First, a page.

Sacramento Wage & Hour Attorneys
Helping Employees Get the Money They are Entitled To
No matter what you do, you deserve to be fairly and fully paid for the work you perform. If you live and work in California, you are protected by both state and federal laws in regard to your pay and working hours. Unfortunately, whether from ignorance or greed, many employers violate these laws, resulting in thousands of workers being overworked and underpaid.
At the Webber Law Group, we understand how wage and hour violations can negatively impact you and your family. Our attorneys are committed to fighting for the rights of those who have not received the wages that they are entitled to. We can help you hold your employer liable for their illegal practices and assist you in obtaining the compensation you are entitled to.
Understanding Wage & Hour Violations in Sacramento
In California, there are several protections in place for employees. Some employers are unaware of their duties, and thus unintentionally violate the laws. However, all too often, employers intentionally attempt to increase their profits by paying their workers less than they are owed. Regardless of the intent, wage and hour violations are exceedingly harmful to workers, and employers can and should be held liable for their actions.
Wage and hour violations can take many forms, including:
- Failure to pay minimum wage
- Failure to pay overtime or double time
- Failure to provide adequate meal/rest breaks
- Failure to repay for work-related expenses
- Failure to pay earned commissions or promised bonuses
- Requiring employees to work off the clock
- Misclassification of employees as independent contractors
- Retaliation against employees who inquire about unpaid wages
- Misclassification of employees as exempt
How to Best Respond to a Wage & Hour Violation
If your employer has violated wage and hour laws in any way, you have the right to file a lawsuit against them to receive compensation for your losses. Our knowledgeable attorneys are here to help you navigate every step of the process. We have years of experience handling these types of cases and know what it takes to maximize the value of your case.
Physical Disability Discrimination & Retaliation
At a previous firm, Mr. Webber obtained a settlement on behalf of a single plaintiff, suffering from a physical disability, against a large retailer, where the defendant failed to accommodate the plaintiff’s medical restrictions and unlawfully terminated the plaintiff because of her physical disability.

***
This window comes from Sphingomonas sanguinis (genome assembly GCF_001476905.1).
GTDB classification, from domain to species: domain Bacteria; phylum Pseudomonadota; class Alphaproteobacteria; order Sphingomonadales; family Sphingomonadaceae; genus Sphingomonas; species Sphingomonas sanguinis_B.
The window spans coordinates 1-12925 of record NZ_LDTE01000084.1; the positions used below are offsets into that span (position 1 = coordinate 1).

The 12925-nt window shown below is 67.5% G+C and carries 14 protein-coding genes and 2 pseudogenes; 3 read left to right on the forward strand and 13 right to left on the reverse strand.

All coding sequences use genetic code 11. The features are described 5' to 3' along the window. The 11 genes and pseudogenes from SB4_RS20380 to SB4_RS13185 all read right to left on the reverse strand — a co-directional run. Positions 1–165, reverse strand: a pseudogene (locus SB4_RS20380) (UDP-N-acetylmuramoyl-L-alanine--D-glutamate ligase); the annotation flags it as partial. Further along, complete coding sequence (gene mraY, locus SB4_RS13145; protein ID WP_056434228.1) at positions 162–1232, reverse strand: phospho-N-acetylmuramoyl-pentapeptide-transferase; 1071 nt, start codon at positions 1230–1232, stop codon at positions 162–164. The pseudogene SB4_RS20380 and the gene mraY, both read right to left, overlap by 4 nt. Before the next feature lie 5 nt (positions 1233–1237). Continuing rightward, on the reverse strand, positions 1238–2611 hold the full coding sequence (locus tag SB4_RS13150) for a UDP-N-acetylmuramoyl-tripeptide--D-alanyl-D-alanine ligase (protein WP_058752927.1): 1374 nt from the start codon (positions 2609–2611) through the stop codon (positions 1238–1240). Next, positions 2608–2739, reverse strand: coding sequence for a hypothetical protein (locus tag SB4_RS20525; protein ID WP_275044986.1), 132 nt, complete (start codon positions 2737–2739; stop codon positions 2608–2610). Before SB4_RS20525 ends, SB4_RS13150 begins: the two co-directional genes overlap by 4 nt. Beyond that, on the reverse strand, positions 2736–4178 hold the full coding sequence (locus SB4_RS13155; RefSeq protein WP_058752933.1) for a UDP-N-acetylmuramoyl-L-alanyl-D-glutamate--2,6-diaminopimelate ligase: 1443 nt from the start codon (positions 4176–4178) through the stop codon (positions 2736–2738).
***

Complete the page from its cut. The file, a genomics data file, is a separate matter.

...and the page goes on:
Age & Gender Discrimination
At a previous firm, Mr. Webber obtained a trial verdict in Anderton v. Bass Underwriters Inc. on behalf of a 61-year-old underwriter who was unfairly terminated from her employment in favor of a younger male colleague.
Race Harassment & Discrimination
At a previous firm, Mr. Webber obtained a settlement on behalf of a single plaintiff against a large retailer where the plaintiff was subjected to offensive race harassment.
Webber Law Group obtained a settlement of $700,000 on behalf of an employee who was subjected to whistleblower retaliation and wrongfully terminated.
Webber Law Group obtained a global settlement of $1,200,000 on behalf of employees who were subjected to sexual harassment at work.
Not all workers are covered by California’s wage and hour laws. Typically, these laws only apply to non-exempt employees. That means that if you are an independent contractor or a so-called “exempt employee,” you are not generally protected by these laws.
However, you should be aware that some employers erroneously classify their employees as independent contractors to avoid paying payroll taxes and compliance with minimum wage and overtime laws. Under California wage and hour laws, the ABC test determines whether an individual is an employee or an independent contractor. Under the ABC test, a worker is considered an employee and not an independent contractor, unless the hiring entity satisfies all three of the following conditions:
- The worker is free from the control and direction of the hiring entity in connection with the performance of the work, both under the contract for the performance of the work and in fact;
- The worker performs work that is outside the usual course of the hiring entity’s business; and
- The worker is customarily engaged in an independently established trade, occupation, or business of the same nature as that involved in the work performed.
If you are uncertain of your status and think your employer may be in error, please feel free to reach out to discuss your rights.